French state energy giant EDF plans to help build an offshore green hydrogen facility for energy storage off China as part of an agreement on a 1.5GW “energy island” with local giant China Energy Investment Corporation (CEIC), the Chinese group said.

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EDF and CEIC want to jointly construct an “offshore comprehensive smart energy island demonstration project” off the Dongtai region of Jiangsu Province.

This would include a “coordinated integration of hydrogen storage and green energy”, said CEIC.

“The two parties plan to jointly build an offshore comprehensive smart energy island demonstration project in Dongtai, Jiangsu Province, where ‘wind-solar hydrogen storage’ and green energy are coordinated and integrated,” CEIC said.

“The total planned installed capacity is 1.5 million kilowatts [1.5GW], and will actively reach specific cooperation and investment opportunities for renewable energy projects in the third-party market.”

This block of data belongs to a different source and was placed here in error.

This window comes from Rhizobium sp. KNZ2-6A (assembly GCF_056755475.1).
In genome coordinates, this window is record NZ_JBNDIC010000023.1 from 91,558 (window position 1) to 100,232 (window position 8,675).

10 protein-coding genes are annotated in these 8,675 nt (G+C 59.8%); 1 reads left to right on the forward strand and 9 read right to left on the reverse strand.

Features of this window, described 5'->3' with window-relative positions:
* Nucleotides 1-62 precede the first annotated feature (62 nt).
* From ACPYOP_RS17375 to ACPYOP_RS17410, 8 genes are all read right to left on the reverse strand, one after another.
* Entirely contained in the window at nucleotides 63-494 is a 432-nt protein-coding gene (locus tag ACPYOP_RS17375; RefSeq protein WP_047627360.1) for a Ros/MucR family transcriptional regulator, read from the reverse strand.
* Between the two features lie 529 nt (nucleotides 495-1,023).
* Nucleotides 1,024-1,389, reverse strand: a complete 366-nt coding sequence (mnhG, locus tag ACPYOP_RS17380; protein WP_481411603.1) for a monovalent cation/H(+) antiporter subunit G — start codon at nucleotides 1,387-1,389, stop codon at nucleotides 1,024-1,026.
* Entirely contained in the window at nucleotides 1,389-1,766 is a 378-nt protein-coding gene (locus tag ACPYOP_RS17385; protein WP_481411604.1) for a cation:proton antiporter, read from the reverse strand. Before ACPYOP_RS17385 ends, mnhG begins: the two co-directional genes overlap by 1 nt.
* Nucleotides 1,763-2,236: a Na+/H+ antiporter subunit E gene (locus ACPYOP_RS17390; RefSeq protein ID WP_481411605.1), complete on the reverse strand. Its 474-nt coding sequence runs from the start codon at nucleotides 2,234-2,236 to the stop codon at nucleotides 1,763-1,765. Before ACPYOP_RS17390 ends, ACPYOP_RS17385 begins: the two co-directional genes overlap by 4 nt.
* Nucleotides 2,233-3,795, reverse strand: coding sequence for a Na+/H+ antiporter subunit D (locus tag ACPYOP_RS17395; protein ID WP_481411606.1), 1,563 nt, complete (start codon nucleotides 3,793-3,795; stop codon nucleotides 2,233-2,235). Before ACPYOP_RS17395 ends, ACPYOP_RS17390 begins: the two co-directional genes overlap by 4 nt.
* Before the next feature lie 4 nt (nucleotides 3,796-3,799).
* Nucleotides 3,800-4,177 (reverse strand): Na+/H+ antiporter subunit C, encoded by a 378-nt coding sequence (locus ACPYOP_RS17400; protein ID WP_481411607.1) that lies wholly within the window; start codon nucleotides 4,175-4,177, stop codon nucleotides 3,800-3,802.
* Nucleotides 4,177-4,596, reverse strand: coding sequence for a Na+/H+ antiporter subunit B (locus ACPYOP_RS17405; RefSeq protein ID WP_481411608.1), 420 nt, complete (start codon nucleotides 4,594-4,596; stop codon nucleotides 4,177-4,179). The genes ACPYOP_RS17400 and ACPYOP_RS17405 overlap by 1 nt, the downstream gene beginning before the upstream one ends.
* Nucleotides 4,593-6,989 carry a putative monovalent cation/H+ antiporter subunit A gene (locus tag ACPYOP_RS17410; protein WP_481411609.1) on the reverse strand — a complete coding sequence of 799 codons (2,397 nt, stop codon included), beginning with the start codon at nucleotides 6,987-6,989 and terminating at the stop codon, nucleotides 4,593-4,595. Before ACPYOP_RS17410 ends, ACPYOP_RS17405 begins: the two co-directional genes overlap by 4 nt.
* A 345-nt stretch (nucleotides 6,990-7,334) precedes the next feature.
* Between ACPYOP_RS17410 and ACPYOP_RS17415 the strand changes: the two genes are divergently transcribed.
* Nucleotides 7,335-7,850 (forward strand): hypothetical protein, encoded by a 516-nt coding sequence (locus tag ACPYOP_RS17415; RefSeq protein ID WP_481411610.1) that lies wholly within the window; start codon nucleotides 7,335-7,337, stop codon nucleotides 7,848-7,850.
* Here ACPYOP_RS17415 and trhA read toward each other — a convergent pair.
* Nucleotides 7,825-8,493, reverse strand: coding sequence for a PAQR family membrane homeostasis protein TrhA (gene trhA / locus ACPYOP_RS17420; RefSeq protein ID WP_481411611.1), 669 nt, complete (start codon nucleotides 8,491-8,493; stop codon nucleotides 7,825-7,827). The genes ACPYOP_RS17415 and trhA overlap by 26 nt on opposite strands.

The island was the main initiative announced as part of a wider cooperation pact signed by the two during a meeting in China between French President Emmanuel Macron and Chinese President Xi Xinping.

According to CEIC, the two will “further strengthen green industry development investment and green financial cooperation, vigorously promote the coordinated development of wind energy, solar energy, hydrogen energy and other clean energy [and] accelerate the implementation of a new batch of iconic cooperation projects”.

EDF is already a pioneer of foreign investment in offshore wind in China through 500MW of capacity it operates off Dongtai as a minority 37.5% partner with CEIC.

Dongtai “is one of the offshore wind power projects with the highest power generation under the same conditions in China, and can meet the annual electricity demand of nearly five million residents”, according to CEIC.

China’s offshore wind sector is already the largest in the world and set for huge growth over the next decade, but investments by western developers in assets there are still thin on the ground.

A version of this article first appeared on Hydrogen Insight's sister news site Recharge.